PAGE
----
Improving manufacturing sector boosts pound, though sceptics remain
UK industrial and manufacturing data has improved more than expected, giving a slight lift to the pound on Tuesday as Bank of England watchers were sceptical over the likely impact on national growth and interest rates.
Total UK industrial production output in August grew 0.2% compared to the previous month, which was in line with the consensus forecast but compared to the same month last year rose 1.6% versus a consensus of 0.9%.
UK manufacturing production output increased 0.4% in August, the Office for National Statistics reported, beating the market's expectation of a 0.2% gain.
Manufacturing rose 2.8% on the year, well ahead of the 1.9% City consensus.
Construction was also better than expected, with output up 0.6% on the previous month versus a forecast flat month, and with output surging 3.5% on the year versus a consensus estimate of 0.2%.
However, over the past three months construction was down 0.8% compared the preceding three months.
ONS senior statistician Kate Davies said these economic indicators presented a "mixed picture", with signs of improvement in UK manufacturing, offset by the continuing sluggishness of the construction sector and a widening of the underlying trade deficit in recent months.
"Manufacturing had a weak start to the year but the recent months have shown signs of a revival in output," she said, with August's growth coming principally from manufacture of metal products and pharmaceuticals, partially offset by a dip in car production.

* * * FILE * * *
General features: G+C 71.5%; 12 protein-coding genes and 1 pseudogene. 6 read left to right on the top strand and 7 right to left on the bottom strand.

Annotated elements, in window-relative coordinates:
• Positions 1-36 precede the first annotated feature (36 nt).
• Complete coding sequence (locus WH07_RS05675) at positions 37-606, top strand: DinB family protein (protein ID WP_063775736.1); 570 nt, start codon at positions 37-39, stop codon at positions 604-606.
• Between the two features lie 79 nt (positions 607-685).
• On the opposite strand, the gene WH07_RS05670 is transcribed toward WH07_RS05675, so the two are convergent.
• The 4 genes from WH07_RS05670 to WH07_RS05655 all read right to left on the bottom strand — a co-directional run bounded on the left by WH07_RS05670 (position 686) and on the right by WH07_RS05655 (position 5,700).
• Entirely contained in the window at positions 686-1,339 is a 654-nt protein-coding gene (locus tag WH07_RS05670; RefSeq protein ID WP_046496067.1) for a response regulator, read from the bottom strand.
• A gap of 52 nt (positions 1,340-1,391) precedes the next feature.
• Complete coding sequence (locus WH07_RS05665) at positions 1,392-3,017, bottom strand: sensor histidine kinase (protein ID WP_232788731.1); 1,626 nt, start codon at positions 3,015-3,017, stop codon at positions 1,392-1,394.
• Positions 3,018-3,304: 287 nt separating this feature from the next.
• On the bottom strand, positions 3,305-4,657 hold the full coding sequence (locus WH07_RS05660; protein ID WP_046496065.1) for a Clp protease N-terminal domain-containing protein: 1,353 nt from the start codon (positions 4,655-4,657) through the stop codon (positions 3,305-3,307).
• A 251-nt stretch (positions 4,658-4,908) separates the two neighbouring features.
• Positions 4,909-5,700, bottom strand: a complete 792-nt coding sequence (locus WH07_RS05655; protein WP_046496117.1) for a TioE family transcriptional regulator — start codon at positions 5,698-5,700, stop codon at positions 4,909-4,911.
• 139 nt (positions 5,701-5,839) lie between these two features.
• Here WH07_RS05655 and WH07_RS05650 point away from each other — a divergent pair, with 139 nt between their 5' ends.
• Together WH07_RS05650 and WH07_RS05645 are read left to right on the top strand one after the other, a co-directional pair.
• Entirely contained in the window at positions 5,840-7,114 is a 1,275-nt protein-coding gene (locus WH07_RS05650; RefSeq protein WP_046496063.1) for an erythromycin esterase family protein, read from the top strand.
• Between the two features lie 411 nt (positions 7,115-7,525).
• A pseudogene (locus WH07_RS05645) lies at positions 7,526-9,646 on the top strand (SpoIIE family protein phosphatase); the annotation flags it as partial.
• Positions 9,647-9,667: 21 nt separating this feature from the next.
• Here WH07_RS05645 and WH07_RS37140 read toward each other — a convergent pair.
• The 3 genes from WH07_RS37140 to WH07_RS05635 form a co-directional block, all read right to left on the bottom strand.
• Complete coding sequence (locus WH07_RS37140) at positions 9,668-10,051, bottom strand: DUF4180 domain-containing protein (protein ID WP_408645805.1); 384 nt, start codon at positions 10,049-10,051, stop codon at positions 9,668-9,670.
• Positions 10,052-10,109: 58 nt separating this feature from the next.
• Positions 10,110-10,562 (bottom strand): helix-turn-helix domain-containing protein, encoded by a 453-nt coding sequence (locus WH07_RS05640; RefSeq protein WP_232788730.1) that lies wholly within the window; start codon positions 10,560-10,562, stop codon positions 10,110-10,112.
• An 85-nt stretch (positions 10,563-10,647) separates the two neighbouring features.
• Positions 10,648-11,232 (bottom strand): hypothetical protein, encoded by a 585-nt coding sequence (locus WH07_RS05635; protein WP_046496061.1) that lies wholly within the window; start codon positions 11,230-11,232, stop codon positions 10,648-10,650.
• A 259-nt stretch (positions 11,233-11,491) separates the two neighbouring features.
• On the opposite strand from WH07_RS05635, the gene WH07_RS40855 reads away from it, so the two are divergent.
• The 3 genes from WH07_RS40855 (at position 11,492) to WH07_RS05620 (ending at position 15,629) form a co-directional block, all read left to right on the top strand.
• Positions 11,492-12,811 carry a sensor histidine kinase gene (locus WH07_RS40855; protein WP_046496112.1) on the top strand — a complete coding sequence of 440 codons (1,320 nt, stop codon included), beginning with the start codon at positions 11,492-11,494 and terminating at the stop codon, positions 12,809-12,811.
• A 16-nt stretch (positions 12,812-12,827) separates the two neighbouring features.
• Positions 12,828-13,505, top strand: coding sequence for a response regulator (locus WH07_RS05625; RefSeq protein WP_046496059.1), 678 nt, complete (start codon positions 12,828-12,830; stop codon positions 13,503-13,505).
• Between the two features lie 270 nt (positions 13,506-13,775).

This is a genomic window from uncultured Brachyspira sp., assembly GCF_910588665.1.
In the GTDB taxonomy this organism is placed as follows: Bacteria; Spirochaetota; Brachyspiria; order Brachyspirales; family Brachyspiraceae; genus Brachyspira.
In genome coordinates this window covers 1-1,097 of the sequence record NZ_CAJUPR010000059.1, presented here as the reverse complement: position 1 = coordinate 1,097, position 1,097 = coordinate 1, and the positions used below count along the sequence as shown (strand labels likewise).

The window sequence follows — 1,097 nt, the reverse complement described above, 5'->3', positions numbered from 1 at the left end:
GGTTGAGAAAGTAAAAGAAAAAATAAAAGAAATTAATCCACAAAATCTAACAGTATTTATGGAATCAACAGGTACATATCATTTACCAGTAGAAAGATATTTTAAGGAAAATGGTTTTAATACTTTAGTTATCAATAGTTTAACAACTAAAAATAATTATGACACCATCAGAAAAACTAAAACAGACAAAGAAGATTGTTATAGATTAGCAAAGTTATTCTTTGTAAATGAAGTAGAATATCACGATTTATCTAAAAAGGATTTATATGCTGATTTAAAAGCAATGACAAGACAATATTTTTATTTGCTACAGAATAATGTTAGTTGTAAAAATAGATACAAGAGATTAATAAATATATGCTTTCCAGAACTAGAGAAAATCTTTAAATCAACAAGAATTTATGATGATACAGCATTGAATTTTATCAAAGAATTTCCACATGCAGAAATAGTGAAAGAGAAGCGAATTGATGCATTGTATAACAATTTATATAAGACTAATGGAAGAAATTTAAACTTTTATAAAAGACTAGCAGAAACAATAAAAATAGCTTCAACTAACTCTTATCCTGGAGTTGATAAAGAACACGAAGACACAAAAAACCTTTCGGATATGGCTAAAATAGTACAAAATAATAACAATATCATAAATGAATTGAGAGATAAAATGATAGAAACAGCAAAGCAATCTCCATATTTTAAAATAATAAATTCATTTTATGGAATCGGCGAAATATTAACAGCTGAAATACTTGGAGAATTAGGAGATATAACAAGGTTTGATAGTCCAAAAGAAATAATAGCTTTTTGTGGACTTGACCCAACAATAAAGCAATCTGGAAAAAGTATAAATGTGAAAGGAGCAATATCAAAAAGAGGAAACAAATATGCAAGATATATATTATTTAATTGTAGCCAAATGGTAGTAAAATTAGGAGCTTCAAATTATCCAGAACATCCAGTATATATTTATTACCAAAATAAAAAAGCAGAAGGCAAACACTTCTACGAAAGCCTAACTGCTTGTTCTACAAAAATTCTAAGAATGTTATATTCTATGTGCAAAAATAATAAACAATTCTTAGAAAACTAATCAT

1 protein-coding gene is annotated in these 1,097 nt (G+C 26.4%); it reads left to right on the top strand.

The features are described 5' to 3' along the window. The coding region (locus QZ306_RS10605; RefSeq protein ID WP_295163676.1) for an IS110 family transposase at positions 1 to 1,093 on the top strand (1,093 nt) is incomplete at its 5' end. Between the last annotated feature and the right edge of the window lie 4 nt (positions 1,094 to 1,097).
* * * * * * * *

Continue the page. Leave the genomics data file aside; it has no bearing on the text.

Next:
Oil and gas production fell in August after a strong few months, with companies engaging in long-delayed summer maintenance of their North Sea rigs.
The pound extended early gains, edging up 0.3% to 1.3181 against the dollar and regaining a steady level with the euro at 1.1191.
"The deluge of official data for August provided reassurance that the economy has not lost pace in the third quarter and suggested that growth could even nudge up a touch," said economist Paul Hollingsworth at Capital Economics.
If overall industrial production held steady in September, then the sector would expand by 0.8% over the third quarter as a whole, more than reversing the second quarter's 0.3% contraction.
Taken together, the industrial production and construction sectors might boost GDP's quarter-on-quarter growth by close to 0.1 percentage point in the third quarter, after dragging on growth by a similar amount in the second.
Sam Tombs at Pantheon Macroeconomics said industrial production "is growing too modestly to offset the hit to GDP growth from the slowdowns in the construction and services sectors".
He predicted the positive contribution from IP is likely to be "largely offset by a slump in construction output" as that looks set to subtract about 0.08pp from GDP growth.
As services output in July was only 0.1% above its second quarter average, Tombs said quarter-on-quarter GDP growth looks set to only match the Bank of England’s 0.3% forecast.
Noting that the hawkish shift of the Bank's Monetary Policy Committee last month was driven by its judgement that there was upside risk to its GDP forecast, he said "this no longer appears significant" and as a result, "we still think that investors are wrong to think that a November rate hike is a done deal; we continue to think that the MPC will wait until next year".